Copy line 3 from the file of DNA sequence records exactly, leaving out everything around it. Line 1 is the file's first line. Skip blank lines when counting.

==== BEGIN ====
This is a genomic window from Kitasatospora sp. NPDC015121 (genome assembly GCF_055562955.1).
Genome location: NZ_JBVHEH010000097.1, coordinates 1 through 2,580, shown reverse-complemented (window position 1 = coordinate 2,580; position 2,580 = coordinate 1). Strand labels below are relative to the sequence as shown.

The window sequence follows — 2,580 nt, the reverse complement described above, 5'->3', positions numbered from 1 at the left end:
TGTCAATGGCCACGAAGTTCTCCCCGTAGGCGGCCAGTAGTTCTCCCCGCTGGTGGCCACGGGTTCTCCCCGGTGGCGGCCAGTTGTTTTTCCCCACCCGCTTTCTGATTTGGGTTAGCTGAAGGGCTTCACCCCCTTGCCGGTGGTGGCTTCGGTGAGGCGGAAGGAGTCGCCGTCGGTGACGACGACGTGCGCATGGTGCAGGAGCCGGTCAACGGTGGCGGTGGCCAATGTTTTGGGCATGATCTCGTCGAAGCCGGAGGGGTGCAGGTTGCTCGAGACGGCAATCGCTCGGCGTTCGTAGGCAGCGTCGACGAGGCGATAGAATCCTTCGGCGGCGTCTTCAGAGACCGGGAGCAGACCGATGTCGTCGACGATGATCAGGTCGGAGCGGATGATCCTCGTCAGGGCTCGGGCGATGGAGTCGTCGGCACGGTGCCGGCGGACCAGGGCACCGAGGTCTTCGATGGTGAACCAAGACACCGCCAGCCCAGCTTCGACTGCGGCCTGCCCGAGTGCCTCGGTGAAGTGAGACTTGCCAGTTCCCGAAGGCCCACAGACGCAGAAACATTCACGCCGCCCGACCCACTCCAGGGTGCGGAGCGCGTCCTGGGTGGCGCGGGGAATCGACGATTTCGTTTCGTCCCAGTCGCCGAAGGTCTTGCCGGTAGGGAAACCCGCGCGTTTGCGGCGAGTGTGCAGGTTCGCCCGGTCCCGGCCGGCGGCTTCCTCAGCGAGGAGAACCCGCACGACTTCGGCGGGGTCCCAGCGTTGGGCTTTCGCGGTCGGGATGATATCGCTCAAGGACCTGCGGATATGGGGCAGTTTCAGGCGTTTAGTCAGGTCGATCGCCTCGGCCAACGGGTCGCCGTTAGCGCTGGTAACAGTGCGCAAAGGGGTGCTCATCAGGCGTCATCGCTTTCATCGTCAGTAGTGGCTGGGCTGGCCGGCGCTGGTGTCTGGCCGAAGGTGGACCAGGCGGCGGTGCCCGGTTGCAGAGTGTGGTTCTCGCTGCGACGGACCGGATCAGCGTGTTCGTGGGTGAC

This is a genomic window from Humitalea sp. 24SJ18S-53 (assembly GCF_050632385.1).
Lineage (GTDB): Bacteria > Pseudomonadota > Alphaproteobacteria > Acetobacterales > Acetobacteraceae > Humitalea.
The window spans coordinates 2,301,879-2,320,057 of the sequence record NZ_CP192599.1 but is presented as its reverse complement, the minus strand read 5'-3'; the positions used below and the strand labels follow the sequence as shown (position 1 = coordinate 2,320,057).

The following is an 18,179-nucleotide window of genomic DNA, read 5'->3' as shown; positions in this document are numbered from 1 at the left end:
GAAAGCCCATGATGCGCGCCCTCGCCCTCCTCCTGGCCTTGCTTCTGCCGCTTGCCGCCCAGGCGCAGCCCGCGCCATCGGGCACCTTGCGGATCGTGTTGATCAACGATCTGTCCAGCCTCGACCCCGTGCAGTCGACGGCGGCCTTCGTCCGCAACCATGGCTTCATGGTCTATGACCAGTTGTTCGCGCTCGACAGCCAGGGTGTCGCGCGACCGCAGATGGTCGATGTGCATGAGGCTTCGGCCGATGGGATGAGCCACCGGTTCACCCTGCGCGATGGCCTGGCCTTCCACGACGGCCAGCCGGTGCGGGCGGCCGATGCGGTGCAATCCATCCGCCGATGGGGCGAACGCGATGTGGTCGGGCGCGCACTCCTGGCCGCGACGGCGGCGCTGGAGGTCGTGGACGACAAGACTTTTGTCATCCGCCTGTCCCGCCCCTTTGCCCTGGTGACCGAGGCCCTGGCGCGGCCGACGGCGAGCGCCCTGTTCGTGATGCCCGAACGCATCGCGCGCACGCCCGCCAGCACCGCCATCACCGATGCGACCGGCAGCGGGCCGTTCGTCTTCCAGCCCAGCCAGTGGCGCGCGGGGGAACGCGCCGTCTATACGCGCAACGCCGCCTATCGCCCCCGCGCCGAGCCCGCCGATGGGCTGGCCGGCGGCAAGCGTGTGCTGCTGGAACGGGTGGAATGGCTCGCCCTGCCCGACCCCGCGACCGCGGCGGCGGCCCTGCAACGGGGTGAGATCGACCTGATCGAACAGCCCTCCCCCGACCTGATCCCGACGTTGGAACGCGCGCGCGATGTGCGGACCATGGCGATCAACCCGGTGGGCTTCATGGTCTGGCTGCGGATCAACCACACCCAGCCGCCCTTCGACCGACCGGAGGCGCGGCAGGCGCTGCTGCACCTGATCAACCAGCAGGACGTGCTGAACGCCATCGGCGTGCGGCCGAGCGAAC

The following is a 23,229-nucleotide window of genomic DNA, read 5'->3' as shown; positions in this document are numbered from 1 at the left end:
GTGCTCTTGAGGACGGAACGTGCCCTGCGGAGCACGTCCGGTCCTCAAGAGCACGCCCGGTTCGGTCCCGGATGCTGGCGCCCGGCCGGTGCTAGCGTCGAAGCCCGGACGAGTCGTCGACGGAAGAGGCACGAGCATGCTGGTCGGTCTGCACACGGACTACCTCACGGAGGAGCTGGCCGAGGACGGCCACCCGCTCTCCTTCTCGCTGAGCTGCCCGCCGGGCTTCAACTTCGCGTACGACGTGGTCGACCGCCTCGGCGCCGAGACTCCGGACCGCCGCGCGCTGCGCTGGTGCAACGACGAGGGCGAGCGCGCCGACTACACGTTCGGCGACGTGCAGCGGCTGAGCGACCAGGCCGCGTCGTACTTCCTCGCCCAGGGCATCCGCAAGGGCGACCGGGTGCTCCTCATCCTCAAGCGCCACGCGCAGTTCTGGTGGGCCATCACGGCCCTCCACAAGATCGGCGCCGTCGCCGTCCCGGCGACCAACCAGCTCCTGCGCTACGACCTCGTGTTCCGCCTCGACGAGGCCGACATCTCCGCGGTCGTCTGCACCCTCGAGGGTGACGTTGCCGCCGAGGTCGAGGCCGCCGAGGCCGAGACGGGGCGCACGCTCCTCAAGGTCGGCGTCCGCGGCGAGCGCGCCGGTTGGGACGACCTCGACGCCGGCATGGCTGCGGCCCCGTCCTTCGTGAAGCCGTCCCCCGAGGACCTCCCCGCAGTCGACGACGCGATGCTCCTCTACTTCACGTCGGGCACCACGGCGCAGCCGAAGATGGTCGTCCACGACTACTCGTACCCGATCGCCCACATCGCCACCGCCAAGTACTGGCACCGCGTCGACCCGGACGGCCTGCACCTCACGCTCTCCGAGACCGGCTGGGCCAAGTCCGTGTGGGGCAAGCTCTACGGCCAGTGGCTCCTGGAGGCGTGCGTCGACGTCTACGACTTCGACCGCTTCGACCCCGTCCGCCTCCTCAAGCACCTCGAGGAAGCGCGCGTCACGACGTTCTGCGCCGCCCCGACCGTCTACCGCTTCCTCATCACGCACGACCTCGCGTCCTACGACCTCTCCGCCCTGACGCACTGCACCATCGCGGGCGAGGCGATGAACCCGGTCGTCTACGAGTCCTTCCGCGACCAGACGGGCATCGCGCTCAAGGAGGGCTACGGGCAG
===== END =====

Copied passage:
The window sequence follows — 2,580 nt, the reverse complement described above, 5'->3', positions numbered from 1 at the left end: